CATCH THE BUZZ – Urban Agriculture Worth $33 Billion Worldwide, And Could Be A Lot More.

Alan Harman

Photo: Courtesy of Truly Living Well Center for Natural Urban Agriculture


The services provided by urban farmers worldwide is estimated to be worth as much as $33 billion a year and have the potential to reach $160 billion.

The urban agriculture phenomenon has grown over the years for many reasons, each specific to the plot of land or rooftop it covers. While most of the benefits appear limited and local, when taken collectively there is a significant environmental impact that results.

Researchers led by Arizona State University (ASU) and Google assessed the value of urban agriculture and project an annual food production of 100 million to 180 million tons.

ASU graduate student Michelle Stuhlmacher says the most obvious benefit of urban agriculture is that it improves access to healthy foods.

There’s also energy savings of 14 billion to 15 billion kilowatt hours through insulation provided by soil on roofs, nitrogen sequestration of between 100,000 and 170,000 tons and avoided storm runoff of 45 million to 57 billion cubic meters annually.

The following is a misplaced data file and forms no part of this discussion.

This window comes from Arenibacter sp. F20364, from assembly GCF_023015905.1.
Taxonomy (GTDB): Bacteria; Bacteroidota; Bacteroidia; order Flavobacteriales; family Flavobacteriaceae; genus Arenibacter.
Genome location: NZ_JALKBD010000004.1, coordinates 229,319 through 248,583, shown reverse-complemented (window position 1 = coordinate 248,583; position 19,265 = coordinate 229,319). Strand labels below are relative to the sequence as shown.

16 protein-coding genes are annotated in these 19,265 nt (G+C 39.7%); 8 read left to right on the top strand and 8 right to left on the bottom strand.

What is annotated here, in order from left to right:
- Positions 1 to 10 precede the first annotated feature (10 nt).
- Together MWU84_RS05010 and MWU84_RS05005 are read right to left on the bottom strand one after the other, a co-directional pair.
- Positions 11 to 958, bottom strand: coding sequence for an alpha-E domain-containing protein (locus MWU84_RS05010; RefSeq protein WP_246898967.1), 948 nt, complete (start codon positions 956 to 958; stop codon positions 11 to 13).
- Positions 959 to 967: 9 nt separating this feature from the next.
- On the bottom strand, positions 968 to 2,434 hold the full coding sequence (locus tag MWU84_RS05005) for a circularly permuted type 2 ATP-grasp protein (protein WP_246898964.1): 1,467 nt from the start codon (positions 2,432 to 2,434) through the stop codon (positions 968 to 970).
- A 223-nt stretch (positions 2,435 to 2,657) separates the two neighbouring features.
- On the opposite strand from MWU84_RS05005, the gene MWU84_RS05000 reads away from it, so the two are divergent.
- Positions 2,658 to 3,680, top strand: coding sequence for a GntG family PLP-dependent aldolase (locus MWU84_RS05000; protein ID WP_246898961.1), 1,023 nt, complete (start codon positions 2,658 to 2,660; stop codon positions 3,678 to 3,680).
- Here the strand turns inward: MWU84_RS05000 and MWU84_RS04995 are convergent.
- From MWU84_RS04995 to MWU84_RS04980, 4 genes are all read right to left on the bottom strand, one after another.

With intense urban agriculture implementation, the researchers estimate the overall annual worth of urban agriculture could be $80 million to $160 billion.

“For the first time, we have a data-driven approach that quantifies the ecosystem benefits from urban agriculture,” says Matei Georgescu, an ASU associate professor of geographical sciences and urban planning.

Google researcher Nicholas Clinton says urban agriculture could help feed a world that faces challenges in industrial agriculture because of climate change.

“We’ve known there are benefits to having these small plots of land in our cities, but we found that the benefits extend well beyond having fresh food in the hands of those who will consume it,” Clinton says,

He says countries that have the most incentives to encourage urban agriculture share two primary characteristics –  sufficient urban area, and a national-scale mixture of crops that lends itself to urban cultivation.

“Relatively temperate, developed or developing countries with the right mix of crops are expected to have the greatest incentives for urban agriculture,” he says. “These would include China, Japan, Germany and the U.S.”